Internet Use and Well-Being Before and During the Crisis in Europe
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The debate about whether Internet use increases or decreases subjective well-being is growing. However, previous studies rarely explore either this association at the time of financial crisis or the mechanisms by which contextual factors affect well-being. Using the four waves of the European Social Survey 2004–2010, this study examines the association between Internet use and well-being before and during the financial crisis in Europe which started in 2007. To understand how contextual factors explain individual well-being, we use multilevel model. We find that before the crisis, Internet use is not associated with well-being, in contrast with during the period of crisis. Beyond documenting the associations between Internet use and well-being, we find that using the Internet to respond to a situation of unemployment may help individuals for improved well-being. We also find that the density of Internet users in regions across Europe has positive and significant association with well-being. The results suggest that Internet use by individuals and the provision of the Internet access may be beneficial for maintaining well-being especially during the crisis.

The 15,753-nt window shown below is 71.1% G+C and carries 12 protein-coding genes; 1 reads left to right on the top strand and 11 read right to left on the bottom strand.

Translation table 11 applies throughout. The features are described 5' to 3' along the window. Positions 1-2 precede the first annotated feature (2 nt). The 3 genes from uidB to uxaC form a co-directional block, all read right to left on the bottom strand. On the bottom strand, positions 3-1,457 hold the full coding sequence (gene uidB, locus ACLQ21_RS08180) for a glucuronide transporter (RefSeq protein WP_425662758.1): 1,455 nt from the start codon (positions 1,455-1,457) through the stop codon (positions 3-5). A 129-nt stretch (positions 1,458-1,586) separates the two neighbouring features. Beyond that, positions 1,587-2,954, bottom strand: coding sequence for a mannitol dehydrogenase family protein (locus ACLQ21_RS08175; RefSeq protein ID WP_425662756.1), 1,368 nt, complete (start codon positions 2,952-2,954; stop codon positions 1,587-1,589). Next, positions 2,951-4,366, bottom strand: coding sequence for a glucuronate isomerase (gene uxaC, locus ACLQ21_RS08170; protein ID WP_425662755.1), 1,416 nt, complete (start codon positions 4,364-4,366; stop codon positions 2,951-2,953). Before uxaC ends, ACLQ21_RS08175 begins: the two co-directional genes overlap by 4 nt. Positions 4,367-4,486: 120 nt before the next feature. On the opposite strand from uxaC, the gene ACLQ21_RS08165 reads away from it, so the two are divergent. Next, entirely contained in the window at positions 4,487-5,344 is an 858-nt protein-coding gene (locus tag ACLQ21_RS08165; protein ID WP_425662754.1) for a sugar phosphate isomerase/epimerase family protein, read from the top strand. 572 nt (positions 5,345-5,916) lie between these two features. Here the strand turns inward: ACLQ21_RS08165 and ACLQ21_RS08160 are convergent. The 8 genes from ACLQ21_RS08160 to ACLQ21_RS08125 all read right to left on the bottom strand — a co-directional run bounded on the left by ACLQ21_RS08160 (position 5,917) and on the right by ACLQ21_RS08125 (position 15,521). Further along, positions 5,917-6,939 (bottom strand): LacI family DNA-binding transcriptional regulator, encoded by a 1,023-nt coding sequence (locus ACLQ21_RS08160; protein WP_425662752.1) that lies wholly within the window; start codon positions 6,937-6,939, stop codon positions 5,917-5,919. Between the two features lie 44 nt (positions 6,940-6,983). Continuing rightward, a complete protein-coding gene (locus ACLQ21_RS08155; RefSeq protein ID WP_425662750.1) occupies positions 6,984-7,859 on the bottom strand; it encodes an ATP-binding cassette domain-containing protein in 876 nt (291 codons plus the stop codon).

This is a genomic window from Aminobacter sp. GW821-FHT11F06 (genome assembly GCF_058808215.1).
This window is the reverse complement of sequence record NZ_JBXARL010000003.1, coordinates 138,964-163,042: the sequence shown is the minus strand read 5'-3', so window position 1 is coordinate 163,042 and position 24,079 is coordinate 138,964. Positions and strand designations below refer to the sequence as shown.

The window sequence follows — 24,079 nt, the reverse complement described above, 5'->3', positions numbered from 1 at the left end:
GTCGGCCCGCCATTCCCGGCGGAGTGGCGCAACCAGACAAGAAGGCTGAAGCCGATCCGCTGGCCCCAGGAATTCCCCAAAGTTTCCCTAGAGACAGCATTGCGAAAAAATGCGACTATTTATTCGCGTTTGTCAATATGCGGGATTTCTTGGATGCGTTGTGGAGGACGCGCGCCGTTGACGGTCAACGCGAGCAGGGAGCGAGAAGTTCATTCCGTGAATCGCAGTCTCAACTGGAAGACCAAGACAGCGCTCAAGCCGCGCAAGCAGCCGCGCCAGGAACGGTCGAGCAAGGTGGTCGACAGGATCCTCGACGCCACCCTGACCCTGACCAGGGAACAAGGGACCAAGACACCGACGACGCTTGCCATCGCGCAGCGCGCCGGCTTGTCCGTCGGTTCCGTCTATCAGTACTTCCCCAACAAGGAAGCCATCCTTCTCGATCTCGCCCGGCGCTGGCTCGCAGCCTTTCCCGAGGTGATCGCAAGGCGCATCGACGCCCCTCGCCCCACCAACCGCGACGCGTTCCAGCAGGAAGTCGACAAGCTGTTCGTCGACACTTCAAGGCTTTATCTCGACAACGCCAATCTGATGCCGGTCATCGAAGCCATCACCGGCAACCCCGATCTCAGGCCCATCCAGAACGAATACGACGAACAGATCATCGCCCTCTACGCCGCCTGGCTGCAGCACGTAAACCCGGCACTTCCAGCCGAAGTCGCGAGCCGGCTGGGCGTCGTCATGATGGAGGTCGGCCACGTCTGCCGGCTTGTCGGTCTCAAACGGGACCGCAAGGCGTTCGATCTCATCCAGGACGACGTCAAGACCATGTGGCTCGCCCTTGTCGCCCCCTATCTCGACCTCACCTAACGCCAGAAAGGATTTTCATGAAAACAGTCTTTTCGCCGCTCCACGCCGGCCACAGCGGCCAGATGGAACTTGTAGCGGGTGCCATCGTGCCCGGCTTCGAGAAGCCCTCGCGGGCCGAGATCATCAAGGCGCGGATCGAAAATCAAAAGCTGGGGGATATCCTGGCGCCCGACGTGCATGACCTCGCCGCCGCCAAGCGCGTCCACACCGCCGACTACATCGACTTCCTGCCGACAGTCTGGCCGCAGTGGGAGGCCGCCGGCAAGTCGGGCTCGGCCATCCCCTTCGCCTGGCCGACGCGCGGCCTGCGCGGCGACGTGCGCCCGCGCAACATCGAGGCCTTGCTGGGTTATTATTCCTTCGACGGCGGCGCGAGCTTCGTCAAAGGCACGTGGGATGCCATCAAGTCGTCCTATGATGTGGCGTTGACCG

KeywordsInternet use Well-being Crisis in Europe Multilevel model
We would like thank to Directorate of Higher Education, Ministry of Education, Indonesia for providing funding, the original creators of European Social Survey and the Norwegian Social Science Data Services for making the survey available for free. We would also like thank to Sujarwoto, Devi Femina, Paul Widdop, Citra Jaya and Lindsay Richards and the anonymous reviewers for their help with writing this manuscript.
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